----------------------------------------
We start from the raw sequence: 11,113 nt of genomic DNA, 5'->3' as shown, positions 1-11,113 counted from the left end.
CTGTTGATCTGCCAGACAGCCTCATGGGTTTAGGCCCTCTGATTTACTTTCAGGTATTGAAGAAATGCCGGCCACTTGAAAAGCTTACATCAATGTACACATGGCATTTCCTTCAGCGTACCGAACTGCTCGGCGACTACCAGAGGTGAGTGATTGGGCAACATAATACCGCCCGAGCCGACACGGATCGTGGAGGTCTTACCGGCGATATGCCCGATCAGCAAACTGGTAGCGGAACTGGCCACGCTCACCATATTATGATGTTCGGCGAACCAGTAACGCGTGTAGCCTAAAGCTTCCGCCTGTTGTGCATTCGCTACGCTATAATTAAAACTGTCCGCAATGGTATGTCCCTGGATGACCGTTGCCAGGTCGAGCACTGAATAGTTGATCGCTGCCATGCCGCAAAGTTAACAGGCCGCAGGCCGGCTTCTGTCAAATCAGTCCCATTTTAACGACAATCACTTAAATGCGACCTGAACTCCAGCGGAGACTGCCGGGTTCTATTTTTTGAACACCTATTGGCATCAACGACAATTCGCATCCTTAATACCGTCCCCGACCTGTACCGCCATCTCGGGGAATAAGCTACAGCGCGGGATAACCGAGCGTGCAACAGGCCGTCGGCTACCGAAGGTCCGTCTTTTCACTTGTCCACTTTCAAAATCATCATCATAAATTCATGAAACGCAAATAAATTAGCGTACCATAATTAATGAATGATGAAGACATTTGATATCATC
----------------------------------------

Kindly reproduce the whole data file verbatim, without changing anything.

We start from the raw sequence: 11,113 nt of genomic DNA, 5'->3' as shown, positions 1-11,113 counted from the left end.
CTGTTGATCTGCCAGACAGCCTCATGGGTTTAGGCCCTCTGATTTACTTTCAGGTATTGAAGAAATGCCGGCCACTTGAAAAGCTTACATCAATGTACACATGGCATTTCCTTCAGCGTACCGAACTGCTCGGCGACTACCAGAGGTGAGTGATTGGGCAACATAATACCGCCCGAGCCGACACGGATCGTGGAGGTCTTACCGGCGATATGCCCGATCAGCAAACTGGTAGCGGAACTGGCCACGCTCACCATATTATGATGTTCGGCGAACCAGTAACGCGTGTAGCCTAAAGCTTCCGCCTGTTGTGCATTCGCTACGCTATAATTAAAACTGTCCGCAATGGTATGTCCCTGGATGACCGTTGCCAGGTCGAGCACTGAATAGTTGATCGCTGCCATGCCGCAAAGTTAACAGGCCGCAGGCCGGCTTCTGTCAAATCAGTCCCATTTTAACGACAATCACTTAAATGCGACCTGAACTCCAGCGGAGACTGCCGGGTTCTATTTTTTGAACACCTATTGGCATCAACGACAATTCGCATCCTTAATACCGTCCCCGACCTGTACCGCCATCTCGGGGAATAAGCTACAGCGCGGGATAACCGAGCGTGCAACAGGCCGTCGGCTACCGAAGGTCCGTCTTTTCACTTGTCCACTTTCAAAATCATCATCATAAATTCATGAAACGCAAATAAATTAGCGTACCATAATTAATGAATGATGAAGACATTTGATATCATC